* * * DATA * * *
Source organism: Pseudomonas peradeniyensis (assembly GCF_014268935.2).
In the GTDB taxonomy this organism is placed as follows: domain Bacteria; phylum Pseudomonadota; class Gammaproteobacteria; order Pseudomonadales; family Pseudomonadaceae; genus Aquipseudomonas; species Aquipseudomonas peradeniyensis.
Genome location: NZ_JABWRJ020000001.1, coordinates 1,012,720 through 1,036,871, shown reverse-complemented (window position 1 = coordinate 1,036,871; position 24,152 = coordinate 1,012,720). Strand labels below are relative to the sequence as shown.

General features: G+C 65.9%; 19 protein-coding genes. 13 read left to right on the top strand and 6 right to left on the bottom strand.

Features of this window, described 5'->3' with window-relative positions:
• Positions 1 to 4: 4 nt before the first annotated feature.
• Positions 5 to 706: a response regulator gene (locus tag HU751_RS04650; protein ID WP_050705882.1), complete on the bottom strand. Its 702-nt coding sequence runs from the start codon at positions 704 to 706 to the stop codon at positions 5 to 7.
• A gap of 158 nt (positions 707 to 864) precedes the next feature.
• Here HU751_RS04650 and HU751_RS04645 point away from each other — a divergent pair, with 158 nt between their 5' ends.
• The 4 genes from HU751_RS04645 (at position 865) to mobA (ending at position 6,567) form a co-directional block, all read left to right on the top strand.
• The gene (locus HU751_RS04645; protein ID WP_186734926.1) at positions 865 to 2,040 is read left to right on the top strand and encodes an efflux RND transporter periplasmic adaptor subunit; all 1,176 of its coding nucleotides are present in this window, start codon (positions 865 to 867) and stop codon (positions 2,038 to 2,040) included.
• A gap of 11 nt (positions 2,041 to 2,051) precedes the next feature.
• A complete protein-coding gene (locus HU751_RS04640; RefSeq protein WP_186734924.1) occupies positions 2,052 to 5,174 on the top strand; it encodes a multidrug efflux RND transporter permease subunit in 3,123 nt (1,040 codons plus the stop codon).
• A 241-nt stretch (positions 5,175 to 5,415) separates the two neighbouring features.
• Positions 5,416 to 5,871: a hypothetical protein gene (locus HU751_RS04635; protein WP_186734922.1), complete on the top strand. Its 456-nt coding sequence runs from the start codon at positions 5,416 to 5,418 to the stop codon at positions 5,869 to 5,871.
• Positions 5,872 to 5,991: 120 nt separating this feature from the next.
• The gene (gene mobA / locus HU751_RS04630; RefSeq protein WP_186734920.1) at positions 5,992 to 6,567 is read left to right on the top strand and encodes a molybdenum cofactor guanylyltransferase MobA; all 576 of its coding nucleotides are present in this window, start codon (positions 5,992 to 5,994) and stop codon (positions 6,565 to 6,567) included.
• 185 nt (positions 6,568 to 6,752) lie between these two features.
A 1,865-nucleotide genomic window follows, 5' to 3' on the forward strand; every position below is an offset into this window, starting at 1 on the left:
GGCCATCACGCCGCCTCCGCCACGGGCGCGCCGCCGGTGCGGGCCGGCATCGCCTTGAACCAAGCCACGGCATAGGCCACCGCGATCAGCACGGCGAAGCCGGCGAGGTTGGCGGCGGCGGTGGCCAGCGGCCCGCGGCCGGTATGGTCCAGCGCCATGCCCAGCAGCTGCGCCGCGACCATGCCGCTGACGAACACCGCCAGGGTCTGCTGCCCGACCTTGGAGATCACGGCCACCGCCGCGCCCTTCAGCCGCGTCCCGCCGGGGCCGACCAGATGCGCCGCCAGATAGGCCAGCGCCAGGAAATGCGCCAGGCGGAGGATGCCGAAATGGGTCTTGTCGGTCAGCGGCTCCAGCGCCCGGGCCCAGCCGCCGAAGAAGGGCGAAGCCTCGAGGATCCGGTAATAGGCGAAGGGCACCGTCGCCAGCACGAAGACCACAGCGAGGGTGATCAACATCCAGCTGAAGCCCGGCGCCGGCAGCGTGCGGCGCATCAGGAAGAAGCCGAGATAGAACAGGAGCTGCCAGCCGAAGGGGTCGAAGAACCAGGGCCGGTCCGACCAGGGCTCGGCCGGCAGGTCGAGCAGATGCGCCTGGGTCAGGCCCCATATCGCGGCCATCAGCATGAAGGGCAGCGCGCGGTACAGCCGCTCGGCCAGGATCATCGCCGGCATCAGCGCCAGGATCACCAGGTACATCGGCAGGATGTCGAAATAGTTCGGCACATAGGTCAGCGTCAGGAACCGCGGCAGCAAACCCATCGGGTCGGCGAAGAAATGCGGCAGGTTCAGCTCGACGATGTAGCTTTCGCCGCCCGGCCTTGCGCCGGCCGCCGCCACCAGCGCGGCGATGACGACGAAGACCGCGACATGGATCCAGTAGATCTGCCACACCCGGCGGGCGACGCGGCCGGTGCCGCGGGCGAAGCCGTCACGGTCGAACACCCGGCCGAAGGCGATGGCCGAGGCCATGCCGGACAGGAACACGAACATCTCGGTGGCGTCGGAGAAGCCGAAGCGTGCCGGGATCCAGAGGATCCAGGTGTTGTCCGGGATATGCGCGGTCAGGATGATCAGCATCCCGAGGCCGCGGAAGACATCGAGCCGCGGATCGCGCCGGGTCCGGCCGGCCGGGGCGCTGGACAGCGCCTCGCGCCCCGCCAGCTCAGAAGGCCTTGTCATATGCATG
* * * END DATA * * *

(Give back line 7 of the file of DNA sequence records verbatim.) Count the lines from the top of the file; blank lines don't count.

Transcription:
• Positions 5 to 706: a response regulator gene (locus tag HU751_RS04650; protein ID WP_050705882.1), complete on the bottom strand. Its 702-nt coding sequence runs from the start codon at positions 704 to 706 to the stop codon at positions 5 to 7.